When using the head mount, I noticed two minor inconveniences. The mounting straps has partially reflective inserts, which may accidentally reveal the player's position if the opponent points a source of white light at him. In tourism use, this is of course not a problem, and can even help to avoid some risks. Doubts can also be raised by the way the flashlight is mounted, which has its advantages, but can be tricky due to its magnetic nature. The Olight Perun flashlight can be mounted on the forehead with one hand and detached in just a fraction of a second - just hold it with the appropriate side for mount and the magnet will do the rest. The problem is that the attraction force of is at first glance not sufficient to prevent the equipment from falling out. As in some competing products, the manufacturer foresaw such a possibility and equipped the flashlight with additional rubber, which can be properly protected Perun from falling out, but at the same time it makes it difficult to adjust the emitter's inclination angle. In case of using the flashlight in a static manner (e.g. at a desk, in bed, in a workshop), the magnetic mounting should be sufficient. However, if the user of the flashlight wants to go out into outdoors with it, the use of a protective rubber (sic!) is necessary. The flashlight is protected against the effects of falling from a height of up to 1.5 m, but there is no reason to test it on your own, especially risking destruction the flashlight.


There is no reason to write about the head mount - it works properly and all the adjustments give a lot of possibilities to adapt it to one's needs.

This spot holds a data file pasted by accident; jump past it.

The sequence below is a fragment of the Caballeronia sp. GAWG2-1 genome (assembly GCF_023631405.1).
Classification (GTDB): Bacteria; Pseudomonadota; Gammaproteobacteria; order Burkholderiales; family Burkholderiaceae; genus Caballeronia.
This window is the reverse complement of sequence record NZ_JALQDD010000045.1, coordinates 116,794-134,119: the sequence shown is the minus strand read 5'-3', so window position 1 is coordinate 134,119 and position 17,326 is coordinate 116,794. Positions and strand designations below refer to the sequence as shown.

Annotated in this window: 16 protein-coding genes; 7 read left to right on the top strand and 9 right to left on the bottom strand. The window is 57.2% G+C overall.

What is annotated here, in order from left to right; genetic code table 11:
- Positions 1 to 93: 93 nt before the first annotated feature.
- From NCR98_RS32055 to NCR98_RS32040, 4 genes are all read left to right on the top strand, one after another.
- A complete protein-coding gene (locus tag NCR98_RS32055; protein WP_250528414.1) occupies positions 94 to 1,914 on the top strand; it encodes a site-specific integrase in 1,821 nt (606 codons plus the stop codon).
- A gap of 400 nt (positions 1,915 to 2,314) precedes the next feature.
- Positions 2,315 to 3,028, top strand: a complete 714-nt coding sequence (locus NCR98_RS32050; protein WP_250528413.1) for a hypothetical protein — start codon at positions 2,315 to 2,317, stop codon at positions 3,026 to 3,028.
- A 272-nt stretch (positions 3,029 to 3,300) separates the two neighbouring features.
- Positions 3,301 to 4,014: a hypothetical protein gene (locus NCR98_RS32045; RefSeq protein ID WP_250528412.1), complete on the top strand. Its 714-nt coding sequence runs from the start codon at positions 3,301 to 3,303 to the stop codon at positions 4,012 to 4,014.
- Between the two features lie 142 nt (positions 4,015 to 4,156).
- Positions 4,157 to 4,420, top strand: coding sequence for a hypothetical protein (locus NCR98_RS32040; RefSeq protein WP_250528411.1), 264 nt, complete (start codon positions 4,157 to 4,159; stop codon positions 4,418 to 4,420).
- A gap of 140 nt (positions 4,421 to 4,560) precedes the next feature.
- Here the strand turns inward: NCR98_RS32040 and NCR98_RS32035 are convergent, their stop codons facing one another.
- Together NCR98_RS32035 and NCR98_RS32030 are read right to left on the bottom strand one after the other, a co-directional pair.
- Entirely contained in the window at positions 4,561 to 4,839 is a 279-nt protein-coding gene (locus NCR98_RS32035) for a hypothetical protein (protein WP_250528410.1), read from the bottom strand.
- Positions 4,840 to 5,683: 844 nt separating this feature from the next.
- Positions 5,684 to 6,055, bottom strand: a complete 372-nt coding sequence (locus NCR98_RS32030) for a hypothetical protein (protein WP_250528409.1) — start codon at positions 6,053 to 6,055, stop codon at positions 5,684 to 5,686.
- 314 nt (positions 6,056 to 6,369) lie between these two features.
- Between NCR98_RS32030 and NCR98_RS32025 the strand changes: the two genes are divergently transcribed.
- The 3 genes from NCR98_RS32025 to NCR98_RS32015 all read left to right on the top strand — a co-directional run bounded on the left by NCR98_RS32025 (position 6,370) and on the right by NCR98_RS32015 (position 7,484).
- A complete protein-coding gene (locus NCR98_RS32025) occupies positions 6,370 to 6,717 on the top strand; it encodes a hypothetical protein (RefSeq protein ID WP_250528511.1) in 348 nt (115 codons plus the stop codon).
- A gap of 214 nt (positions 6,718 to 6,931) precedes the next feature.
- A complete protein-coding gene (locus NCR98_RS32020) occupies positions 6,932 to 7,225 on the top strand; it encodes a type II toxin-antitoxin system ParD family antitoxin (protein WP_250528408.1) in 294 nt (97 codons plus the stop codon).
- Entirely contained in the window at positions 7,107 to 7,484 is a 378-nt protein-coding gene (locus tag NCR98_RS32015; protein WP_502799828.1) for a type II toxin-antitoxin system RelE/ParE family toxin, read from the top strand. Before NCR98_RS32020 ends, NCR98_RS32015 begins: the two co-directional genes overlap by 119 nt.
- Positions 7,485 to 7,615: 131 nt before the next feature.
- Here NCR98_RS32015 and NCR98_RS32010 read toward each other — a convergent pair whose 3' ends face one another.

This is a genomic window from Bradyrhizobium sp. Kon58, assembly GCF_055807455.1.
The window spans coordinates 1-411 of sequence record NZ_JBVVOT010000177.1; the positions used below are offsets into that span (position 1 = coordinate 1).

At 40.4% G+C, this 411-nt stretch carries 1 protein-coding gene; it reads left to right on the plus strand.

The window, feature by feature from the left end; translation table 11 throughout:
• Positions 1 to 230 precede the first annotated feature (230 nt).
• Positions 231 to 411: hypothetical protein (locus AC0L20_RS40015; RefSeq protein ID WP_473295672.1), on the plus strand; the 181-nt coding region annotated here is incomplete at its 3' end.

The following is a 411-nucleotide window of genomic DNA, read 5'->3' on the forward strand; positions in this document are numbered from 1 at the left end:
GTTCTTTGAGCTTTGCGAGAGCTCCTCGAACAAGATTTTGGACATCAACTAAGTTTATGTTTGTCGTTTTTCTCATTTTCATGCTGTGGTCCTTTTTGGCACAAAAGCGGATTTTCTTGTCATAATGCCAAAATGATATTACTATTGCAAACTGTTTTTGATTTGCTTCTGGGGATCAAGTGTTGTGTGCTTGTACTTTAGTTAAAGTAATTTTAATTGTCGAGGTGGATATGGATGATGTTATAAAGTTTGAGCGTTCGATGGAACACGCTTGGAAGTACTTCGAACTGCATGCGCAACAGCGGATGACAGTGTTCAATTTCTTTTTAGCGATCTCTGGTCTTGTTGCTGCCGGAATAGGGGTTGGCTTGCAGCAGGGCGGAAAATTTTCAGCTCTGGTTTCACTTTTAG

Although I did not have the opportunity to test such a solution for a long time in the airsoft context, the mounting clip may also prove useful here. Its design allows the flashlight to be mounted in various positions on a belt, on molle straps and on other sufficiently rigid and thin surfaces. However, the clip is definitely a tool much more useful in EDC applications, just like the magnet located in the base of the flashlight. The ability to attach the flashlight to appropriate surfaces, attach it on a clip to a shirt's pocket, mount it on a head or even use it as a hand-held angle flashlight, make the Olight Perun a truly universal tool useful in everyday life.


While walking freely in a forest at night, I had time to look at the different lighting modes of the flashlight and what they are useful for. The "moonlight" mode does not appear to be a true moonlight mode and I consider it a step backwards from its predecessor - the Olight H2R Nova - which had a one-lumen mode. It was a very useful solution for e.g. for discreet map reading during milsim games. The Olight Perun in the weakest mode has 5 lumens, which, although still being a low value, the light is noticeably stronger and its is enough, for example, to illuminate the area directly under your feet.